I felt really bad, beacuse right after they finished this kid came up and was like "Hey can I film you guys?" He had a really nice, super spiffy digital recording studio...of course they were like "Sure." I felt bad for not asking. But then my bad feelins went away as they started up their next song "Ain't It Strange." This song along with "My Old Ways" are quickly becoming my favorite from the new album. So here they are playing "Ain't It Strange" (which is going to be used in the movie version of FASTFOOD NATION):

They were awesome but cut their free set short because they had to get over to the Creepy Crawl (which they didn't even know where that is at...and I don't either). I wish I was going, but money is short in supply and I can only drag Leah to so many boring rock shows...

L'Esposizione Di Portabello

Today in Linguistics I wrote the outline of a mini-opera I'm writing for my story "Sea Change." Right now I'm calling it "L'Esposizione Di Portabello" which is Italian for "The Portobello Show." It's about a mushroom that wants to be a cedar tree. And yes, I realize that I may have lost my mind...

What else has been going on? Oh my eye. Two days ago I was cleaning my room and my left eye started to hurt, like I had something in it. I rubbed it and I guess I did some damage because for the next two days it hurt like a bee-otch. Leah wanted me to go over to the school of Optometry (literally next door to my dorm) but I refused (because I'm male and therefore hate doctors). Today I woke up and it feels much better (no more weeping in class). So I'm happy about that.

I'm not happy about the tests I took last night. My math test was okay (I didn't get a 100% but I got at least a B). I was too cheap to buy a calculator so I think I may have messed up some fractions I had to reduce. Oh well. I know I did some of them right and that makes me happy. And my Spanish III test was a disaster. Next time I will study those irregular verbs better.

On Monday Amber is coming out to spend a week of her Spring Break! I'm excited because...well I miss her. We're planning on doing a bunch of cool stuff: go to Forest Park (maybe the zoo), bowling with Leah and her Dad, White Castle (gotta do that), visit this cool piano bar on the Landing, I want to go and see this documentary at the Tivoli called "Glastonbury" (it's about the famous UK mega-concert...Oasis, Morrisey, and David Bowie are in it). Fun, fun, fun.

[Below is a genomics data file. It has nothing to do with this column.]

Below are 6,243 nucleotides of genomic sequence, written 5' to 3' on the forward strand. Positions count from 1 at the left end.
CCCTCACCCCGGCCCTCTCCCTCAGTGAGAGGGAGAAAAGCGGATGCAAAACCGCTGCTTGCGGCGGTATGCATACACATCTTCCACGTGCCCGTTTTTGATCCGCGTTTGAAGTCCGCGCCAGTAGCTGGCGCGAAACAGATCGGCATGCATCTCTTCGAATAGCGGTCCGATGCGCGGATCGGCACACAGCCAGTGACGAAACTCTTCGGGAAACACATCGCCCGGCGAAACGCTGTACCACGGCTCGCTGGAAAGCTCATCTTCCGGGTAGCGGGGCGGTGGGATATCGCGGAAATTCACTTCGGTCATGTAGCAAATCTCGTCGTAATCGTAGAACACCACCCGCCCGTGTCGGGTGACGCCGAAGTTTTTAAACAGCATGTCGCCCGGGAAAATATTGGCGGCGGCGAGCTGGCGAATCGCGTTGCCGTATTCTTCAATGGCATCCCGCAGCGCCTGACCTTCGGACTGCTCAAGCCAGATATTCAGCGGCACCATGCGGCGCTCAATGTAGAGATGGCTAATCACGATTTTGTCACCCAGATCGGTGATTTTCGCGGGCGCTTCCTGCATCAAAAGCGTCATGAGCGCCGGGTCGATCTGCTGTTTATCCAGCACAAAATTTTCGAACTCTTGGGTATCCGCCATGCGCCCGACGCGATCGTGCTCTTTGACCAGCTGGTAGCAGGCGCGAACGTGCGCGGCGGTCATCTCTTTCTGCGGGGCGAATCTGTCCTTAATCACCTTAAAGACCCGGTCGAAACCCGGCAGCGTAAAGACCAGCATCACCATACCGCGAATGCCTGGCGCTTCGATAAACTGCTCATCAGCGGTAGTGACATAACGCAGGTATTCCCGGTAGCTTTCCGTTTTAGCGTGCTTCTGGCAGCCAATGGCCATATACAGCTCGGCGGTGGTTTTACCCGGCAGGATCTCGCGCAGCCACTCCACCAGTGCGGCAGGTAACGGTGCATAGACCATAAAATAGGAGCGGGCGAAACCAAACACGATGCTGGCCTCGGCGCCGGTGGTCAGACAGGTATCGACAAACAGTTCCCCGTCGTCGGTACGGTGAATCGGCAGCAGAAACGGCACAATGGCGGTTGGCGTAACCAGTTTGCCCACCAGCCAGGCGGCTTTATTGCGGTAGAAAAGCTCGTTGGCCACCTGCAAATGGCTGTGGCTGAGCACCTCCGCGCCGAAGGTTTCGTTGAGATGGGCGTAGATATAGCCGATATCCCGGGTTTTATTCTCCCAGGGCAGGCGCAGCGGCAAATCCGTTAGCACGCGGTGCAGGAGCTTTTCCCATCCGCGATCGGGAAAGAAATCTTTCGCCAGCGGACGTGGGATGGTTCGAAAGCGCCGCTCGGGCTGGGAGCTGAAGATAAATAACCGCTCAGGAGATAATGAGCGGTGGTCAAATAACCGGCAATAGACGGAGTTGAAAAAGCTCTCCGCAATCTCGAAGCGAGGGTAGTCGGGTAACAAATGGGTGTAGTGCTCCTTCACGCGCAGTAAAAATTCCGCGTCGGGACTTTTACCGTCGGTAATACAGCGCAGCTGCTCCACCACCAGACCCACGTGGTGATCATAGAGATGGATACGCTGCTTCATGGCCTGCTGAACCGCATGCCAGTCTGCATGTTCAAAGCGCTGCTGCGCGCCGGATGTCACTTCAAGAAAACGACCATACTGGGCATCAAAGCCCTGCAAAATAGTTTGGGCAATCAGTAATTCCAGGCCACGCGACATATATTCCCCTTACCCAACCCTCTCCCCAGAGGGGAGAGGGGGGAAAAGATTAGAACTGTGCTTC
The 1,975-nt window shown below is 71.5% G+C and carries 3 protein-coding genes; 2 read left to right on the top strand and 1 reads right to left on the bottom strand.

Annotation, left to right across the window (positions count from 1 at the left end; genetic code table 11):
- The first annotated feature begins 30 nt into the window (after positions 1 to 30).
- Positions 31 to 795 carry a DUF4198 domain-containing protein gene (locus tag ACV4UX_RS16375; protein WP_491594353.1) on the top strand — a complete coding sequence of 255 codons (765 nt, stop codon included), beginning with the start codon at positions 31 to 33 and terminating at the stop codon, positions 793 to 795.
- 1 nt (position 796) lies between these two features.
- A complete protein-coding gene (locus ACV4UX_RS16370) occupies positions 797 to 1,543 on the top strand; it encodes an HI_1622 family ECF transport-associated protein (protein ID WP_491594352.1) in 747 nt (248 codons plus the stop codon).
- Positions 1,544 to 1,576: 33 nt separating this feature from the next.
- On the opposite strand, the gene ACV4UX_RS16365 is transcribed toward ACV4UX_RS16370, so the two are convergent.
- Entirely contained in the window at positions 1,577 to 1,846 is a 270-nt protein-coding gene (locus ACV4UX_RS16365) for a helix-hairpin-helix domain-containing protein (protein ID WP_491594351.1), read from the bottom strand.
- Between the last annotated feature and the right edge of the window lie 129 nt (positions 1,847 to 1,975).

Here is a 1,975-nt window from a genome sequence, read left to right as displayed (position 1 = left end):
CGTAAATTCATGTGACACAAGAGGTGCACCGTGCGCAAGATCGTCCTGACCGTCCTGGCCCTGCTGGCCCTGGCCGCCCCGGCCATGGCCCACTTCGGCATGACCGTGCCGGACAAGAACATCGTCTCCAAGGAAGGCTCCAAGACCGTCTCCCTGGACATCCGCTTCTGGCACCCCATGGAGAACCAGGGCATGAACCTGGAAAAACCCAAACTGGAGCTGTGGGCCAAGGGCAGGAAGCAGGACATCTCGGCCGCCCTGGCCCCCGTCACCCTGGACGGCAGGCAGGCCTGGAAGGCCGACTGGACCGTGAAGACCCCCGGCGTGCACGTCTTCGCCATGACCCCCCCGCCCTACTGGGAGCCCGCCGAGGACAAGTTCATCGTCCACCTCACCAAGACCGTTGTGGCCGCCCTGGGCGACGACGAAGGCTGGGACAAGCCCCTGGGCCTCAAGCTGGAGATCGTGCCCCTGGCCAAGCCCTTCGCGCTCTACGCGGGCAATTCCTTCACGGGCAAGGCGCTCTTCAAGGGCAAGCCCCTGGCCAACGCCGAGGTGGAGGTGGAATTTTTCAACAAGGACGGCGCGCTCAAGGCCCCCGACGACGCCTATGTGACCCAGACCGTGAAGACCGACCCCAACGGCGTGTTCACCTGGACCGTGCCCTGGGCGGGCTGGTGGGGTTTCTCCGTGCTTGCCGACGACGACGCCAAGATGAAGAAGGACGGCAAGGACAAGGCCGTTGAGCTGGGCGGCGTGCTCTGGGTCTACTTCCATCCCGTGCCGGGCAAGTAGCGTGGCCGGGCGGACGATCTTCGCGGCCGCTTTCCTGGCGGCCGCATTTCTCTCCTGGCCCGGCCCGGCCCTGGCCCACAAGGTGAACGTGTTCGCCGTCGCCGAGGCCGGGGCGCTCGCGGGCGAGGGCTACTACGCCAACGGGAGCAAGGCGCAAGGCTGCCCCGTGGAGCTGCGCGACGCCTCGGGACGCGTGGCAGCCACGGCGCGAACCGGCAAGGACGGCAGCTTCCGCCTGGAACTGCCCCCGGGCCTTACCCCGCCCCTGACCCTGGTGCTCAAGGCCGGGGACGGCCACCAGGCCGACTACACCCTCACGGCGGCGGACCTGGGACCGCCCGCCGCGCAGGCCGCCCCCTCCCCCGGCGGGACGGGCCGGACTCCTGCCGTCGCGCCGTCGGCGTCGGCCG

Tonight I'm going over to Leah's to watch STRANGER THAN FICTION which Kevin let me borrow. Nice. Nothing beats a free movie. At 4:00 I'm going down to the Loop to catch a free in-store performance by Dr. Dog (a cool new band that's rockin' my world right now). I might take a few pics or clips...just have to see what the set-up is like (if there are only 3 people there I might not do it just 'cos I don't want to call attention to myself).

It's the weekend for me now. I have a little homework, but nothing I can't handle. Basically I want to clean up before Amber comes out and I want to finish "Sea Change."

I just finished writing two songs for my mini-opera. One is called "To Be A Cedar" and the other is "The Spore Song." Anyone that knows me will tell you that I'm always making up silly little songs...and I thought this would be a good opprotunity to use that talent. Their pretty Dr. Seuss-y, but I think the whole scene will be pretty funny.

New Magnetic Wonder

After several long years, The Apples in Stereo have finally put out a new album. The last one VELOCITY OF SOUND was a fuzzed out, electric power popper that you either loved (like me) or hated (like everyone I've ever let hear it). The Apples are always at their best when they channel 60's ear pop bands (Beatles, Beach Boys, Turtles, Raspberries, Herman's Hermits, Mommas and the Papas, etc.) and VELOCITY OF SOUND was almost a little too punk-ish. Or at least, the Apples attempt at a harder punk sound.

NEW MAGNETIC WONDER returns the band to psychedelic rock--and that's where they belong. The album begins curiously, with a synth-ish voice saying "Turn up the stereo." The first time I heard this (which is used on several of the smaller "micro-tracks" peppered throughout the album) I thought "What the hell is that?" It really is a different type of production this time around. The overall album has 24 tracks. Of these, 14 are actual songs...the other 10 are short little Pollard-esque ditties/oddities/album fillers that add a cohesiveness to the record (but are nonetheless not really needed). I like an occasional interlude, but after a while (like maybe the first 5) aren't you just being pretentious?